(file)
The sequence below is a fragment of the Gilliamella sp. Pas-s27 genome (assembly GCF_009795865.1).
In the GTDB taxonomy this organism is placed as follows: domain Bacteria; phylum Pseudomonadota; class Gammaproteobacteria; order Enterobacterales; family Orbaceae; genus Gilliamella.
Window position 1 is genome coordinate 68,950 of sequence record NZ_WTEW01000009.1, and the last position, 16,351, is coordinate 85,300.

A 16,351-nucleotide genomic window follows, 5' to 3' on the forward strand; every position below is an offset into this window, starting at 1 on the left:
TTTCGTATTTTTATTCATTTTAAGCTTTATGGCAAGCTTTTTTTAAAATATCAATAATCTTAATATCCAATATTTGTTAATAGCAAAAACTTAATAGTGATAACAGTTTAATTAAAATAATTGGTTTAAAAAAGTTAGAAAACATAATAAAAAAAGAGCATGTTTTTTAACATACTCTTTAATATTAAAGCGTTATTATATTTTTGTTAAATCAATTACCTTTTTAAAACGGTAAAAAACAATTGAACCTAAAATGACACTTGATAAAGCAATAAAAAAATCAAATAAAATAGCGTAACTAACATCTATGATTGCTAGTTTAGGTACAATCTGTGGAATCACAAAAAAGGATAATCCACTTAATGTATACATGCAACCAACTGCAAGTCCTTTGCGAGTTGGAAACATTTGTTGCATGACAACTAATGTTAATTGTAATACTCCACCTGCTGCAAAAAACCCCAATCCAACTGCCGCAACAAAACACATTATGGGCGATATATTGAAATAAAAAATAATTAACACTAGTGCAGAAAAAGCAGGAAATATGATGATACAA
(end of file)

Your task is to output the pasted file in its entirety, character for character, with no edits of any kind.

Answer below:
The sequence below is a fragment of the Gilliamella sp. Pas-s27 genome (assembly GCF_009795865.1).
In the GTDB taxonomy this organism is placed as follows: domain Bacteria; phylum Pseudomonadota; class Gammaproteobacteria; order Enterobacterales; family Orbaceae; genus Gilliamella.
Window position 1 is genome coordinate 68,950 of sequence record NZ_WTEW01000009.1, and the last position, 16,351, is coordinate 85,300.

A 16,351-nucleotide genomic window follows, 5' to 3' on the forward strand; every position below is an offset into this window, starting at 1 on the left:
TTTCGTATTTTTATTCATTTTAAGCTTTATGGCAAGCTTTTTTTAAAATATCAATAATCTTAATATCCAATATTTGTTAATAGCAAAAACTTAATAGTGATAACAGTTTAATTAAAATAATTGGTTTAAAAAAGTTAGAAAACATAATAAAAAAAGAGCATGTTTTTTAACATACTCTTTAATATTAAAGCGTTATTATATTTTTGTTAAATCAATTACCTTTTTAAAACGGTAAAAAACAATTGAACCTAAAATGACACTTGATAAAGCAATAAAAAAATCAAATAAAATAGCGTAACTAACATCTATGATTGCTAGTTTAGGTACAATCTGTGGAATCACAAAAAAGGATAATCCACTTAATGTATACATGCAACCAACTGCAAGTCCTTTGCGAGTTGGAAACATTTGTTGCATGACAACTAATGTTAATTGTAATACTCCACCTGCTGCAAAAAACCCCAATCCAACTGCCGCAACAAAACACATTATGGGCGATATATTGAAATAAAAAATAATTAACACTAGTGCAGAAAAAGCAGGAAATATGATGATACAA